First, I must confess – I’m a pantser, not a plotter. I’m one of those people who flies into any creative project by the seat of her (or his pants). I couldn’t plan a product line if you paid me. Or offered me a seven day stay at the beach. It’s just that serious. My creative journey begins with melted soap, color, fragrance and molds. It can progress to use of a sheet of crumpled aluminum foil, a shoe box, plastic pasta box or a deli container that once held potato salad. (The coconut soap in the picture below was molded in a square cake pan lined with foil). Along with soap and color I jump into the process with only a vague notion of the outcome. For me, there is no other way. At this point in my creative career, fragrance combinations come easy. I know what notes work together; sometimes I’ll blend them into the soap on the spot, flying by the seat of the scent (lol). Usually, the end result is a bar of soap that’s the next best thing to a trip to the tropics. But sometimes what I hoped would look like a swirl of ocean waves turns into something resembling a bar of old-fashioned laundry soap. And here’s a great example of creating on the fly. One day after cutting a pasta box block of soap, I decided to squeeze the leftover ends together. They turned out to be multicolored soap stones, an unexpected addition that sold out at the next show.
On the other hand, creams and balms require the opposite approach. Creating them is like whipping up a dish from scratch, minus the “pinch of this”, dash of that” method often used by expert cooks. Without exact measurements, a balm can end up dotted with flecks of half-melted beeswax. Without enough of an emulsifier to bind them together, the oil and water in creams will separate and show that they’ve clearly parted ways. (Been there, done that many times).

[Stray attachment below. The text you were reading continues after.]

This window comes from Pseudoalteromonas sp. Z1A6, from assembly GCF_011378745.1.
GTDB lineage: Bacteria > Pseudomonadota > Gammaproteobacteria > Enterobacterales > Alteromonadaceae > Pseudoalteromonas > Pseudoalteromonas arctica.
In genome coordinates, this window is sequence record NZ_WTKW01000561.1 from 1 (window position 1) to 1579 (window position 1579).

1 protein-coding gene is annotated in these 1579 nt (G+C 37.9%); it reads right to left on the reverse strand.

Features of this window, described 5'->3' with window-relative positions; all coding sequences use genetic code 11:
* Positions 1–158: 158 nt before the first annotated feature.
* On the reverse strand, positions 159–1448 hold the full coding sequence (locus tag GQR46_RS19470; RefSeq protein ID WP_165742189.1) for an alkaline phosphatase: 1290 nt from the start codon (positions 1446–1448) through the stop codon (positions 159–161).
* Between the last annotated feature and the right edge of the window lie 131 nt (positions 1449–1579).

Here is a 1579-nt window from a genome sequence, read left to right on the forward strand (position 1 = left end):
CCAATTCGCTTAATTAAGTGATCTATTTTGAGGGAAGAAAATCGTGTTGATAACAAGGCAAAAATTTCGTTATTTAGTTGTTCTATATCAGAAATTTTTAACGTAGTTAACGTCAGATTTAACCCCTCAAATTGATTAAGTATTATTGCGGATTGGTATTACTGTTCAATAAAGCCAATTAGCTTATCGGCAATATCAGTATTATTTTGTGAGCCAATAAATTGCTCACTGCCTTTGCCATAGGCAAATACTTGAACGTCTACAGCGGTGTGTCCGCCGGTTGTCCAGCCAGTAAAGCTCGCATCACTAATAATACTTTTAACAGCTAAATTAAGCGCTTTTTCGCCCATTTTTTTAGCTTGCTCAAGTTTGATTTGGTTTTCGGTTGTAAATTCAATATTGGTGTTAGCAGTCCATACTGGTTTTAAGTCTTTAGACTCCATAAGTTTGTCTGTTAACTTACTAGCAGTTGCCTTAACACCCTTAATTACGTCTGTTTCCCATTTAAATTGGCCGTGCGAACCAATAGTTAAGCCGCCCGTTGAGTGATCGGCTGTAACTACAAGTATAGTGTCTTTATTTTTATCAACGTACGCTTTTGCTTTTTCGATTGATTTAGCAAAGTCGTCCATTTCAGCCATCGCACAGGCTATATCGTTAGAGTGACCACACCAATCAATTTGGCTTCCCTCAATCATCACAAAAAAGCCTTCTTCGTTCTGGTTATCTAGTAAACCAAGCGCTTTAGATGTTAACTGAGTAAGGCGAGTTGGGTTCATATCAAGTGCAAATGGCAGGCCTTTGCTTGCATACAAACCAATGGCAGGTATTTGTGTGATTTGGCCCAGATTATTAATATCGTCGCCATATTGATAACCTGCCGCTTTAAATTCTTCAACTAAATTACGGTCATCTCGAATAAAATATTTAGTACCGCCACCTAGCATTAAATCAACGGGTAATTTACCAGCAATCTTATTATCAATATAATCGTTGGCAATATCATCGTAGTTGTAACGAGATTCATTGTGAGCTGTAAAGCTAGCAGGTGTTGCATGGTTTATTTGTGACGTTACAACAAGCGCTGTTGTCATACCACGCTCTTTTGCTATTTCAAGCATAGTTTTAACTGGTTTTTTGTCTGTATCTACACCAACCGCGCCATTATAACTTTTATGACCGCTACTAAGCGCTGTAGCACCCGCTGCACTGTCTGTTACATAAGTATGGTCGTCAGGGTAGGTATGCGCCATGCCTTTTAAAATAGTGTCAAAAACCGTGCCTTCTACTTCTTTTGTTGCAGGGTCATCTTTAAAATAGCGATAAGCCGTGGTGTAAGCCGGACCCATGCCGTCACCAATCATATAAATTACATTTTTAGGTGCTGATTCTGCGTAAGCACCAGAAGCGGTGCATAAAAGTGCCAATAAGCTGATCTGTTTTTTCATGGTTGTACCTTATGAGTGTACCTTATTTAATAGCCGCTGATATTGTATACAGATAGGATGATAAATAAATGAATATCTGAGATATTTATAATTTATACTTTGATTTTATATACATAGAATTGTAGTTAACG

That’s how I come up with the soaps, balms and creams that make up Sand and Silk. And now for their names. Tropical Smoothie is named for a milkshake I tasted on St. John in the US Virgin Islands. It was a big cup of smooth, creamy Caribbean sweetness blended at a colorful street-side stand. Another of my inspirations came from a tropical drink served up on Smuggler’s Cove, a long spectacular curve of beach on Tortola in the British Virgin Islands. The proprietor made his drinks in a blender set up on a makeshift bar, powered by a generator hooked up to the battery of his pick-up truck. None of that commercial tiki-hut Caribbean on Smugglers!
The Soleful Strut Butter Balm (packed with shea, cocoa and mango butters) gets its name in part from Soulful Strut, a classic tune by the legendary Young Holt Unlimited. It’s also a nod to the wonder it works on the soles of the feet (and just as well on hands, elbows and knees). Orange Blossom Balm is an offshoot of a rich, silky balm I made for a private label customer. Virgin coconut oil and the fragrance of orange blossoms transports you straight to a night in the tropics. Stay tuned – they’ll all be available in mid-April at www.sandandsilk.net.
It may sound like a plan but I had no idea I’d be selling soaps, creams and balms when I started this journey. I simply had no intention of paying 12.00 for a bar of bubbles, no matter how fragrant and beautiful. And look what happened – see what I mean by that pantser thing?